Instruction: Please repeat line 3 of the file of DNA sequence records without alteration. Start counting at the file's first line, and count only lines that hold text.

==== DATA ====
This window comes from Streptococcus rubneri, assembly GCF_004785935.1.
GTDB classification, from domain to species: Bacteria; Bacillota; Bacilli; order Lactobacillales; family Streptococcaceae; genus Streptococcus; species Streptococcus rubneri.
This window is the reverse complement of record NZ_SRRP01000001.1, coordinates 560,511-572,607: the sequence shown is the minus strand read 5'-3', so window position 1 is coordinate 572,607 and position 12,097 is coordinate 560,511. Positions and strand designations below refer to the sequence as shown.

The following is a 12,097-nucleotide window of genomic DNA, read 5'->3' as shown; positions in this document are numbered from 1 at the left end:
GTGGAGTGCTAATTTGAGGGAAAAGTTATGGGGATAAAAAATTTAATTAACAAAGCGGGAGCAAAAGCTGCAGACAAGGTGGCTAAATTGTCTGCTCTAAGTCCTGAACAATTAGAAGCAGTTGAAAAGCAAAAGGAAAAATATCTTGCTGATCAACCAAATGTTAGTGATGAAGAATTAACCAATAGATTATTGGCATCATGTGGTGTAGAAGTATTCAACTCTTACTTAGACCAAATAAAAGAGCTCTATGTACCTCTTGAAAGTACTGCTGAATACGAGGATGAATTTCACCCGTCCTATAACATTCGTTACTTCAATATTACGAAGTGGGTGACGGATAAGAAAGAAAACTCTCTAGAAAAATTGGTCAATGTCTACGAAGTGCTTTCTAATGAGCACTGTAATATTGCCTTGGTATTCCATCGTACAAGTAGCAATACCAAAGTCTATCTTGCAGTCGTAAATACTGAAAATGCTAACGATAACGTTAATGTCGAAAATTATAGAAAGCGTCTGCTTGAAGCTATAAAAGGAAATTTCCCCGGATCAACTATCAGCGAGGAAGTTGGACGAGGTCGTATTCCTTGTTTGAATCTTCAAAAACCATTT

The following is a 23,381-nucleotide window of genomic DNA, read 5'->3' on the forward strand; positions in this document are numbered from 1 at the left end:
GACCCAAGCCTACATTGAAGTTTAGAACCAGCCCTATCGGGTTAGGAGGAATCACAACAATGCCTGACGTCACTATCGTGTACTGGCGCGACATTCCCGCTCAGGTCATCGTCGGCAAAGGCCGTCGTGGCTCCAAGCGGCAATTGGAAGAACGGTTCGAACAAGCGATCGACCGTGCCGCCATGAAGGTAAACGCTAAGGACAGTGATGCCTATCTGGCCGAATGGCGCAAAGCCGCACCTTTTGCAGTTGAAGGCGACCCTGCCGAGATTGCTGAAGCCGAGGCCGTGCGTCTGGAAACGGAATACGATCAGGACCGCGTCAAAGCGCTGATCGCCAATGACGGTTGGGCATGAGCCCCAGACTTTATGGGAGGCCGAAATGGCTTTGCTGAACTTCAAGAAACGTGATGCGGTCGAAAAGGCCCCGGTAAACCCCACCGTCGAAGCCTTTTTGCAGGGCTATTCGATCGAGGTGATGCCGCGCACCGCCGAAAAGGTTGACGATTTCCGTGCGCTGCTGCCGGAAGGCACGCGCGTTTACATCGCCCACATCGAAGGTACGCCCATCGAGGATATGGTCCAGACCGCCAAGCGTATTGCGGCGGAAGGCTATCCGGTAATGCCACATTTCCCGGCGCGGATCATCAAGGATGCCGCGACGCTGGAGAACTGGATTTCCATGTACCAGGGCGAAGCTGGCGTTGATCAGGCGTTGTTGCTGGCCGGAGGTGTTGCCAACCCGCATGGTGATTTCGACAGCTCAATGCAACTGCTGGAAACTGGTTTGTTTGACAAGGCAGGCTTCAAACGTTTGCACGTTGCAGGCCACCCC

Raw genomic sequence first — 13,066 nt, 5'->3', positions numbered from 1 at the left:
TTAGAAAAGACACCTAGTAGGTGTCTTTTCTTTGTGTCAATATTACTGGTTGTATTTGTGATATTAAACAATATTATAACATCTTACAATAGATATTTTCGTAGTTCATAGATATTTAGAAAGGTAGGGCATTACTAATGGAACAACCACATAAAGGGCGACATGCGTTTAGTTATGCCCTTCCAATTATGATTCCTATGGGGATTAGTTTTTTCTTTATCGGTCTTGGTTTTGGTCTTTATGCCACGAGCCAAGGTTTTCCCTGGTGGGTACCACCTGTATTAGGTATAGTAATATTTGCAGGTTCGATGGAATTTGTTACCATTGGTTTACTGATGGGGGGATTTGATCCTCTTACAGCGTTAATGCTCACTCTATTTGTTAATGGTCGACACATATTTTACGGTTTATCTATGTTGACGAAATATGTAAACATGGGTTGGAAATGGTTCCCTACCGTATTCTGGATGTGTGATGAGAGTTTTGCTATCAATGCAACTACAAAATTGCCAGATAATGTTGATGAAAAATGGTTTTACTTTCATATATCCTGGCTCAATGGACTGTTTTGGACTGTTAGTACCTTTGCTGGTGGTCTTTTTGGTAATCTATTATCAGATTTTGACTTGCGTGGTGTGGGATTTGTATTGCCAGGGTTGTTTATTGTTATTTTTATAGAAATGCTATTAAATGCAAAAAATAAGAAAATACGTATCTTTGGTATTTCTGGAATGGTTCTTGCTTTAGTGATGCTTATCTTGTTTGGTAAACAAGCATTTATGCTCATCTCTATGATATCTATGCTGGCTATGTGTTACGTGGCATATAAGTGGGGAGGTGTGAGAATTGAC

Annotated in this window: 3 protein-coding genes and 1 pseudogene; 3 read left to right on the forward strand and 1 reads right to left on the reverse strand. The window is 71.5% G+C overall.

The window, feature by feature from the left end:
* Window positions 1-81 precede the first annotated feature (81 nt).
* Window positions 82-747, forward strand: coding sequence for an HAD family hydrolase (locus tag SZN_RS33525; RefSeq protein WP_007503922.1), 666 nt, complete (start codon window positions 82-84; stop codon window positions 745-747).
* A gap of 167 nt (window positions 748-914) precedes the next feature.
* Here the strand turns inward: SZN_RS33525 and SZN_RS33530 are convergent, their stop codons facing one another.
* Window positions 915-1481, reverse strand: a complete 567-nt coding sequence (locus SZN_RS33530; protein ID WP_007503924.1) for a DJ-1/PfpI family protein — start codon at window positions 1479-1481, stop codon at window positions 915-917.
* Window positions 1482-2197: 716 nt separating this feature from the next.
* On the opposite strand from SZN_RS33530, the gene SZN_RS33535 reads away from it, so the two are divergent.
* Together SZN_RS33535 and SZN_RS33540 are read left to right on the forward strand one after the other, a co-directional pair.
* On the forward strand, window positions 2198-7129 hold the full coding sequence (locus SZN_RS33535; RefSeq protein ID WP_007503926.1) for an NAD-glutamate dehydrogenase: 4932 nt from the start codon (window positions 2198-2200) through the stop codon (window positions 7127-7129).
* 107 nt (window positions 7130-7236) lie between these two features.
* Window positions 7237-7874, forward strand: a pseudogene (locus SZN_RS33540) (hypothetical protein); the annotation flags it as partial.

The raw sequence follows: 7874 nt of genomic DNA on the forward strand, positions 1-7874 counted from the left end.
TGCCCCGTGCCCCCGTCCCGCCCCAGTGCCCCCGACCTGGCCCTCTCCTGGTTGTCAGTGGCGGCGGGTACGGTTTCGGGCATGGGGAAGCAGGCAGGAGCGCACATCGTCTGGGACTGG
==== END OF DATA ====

This window is the reverse complement of record NZ_SRRP01000001.1, coordinates 560,511-572,607: the sequence shown is the minus strand read 5'-3', so window position 1 is coordinate 572,607 and position 12,097 is coordinate 560,511. Positions and strand designations below refer to the sequence as shown.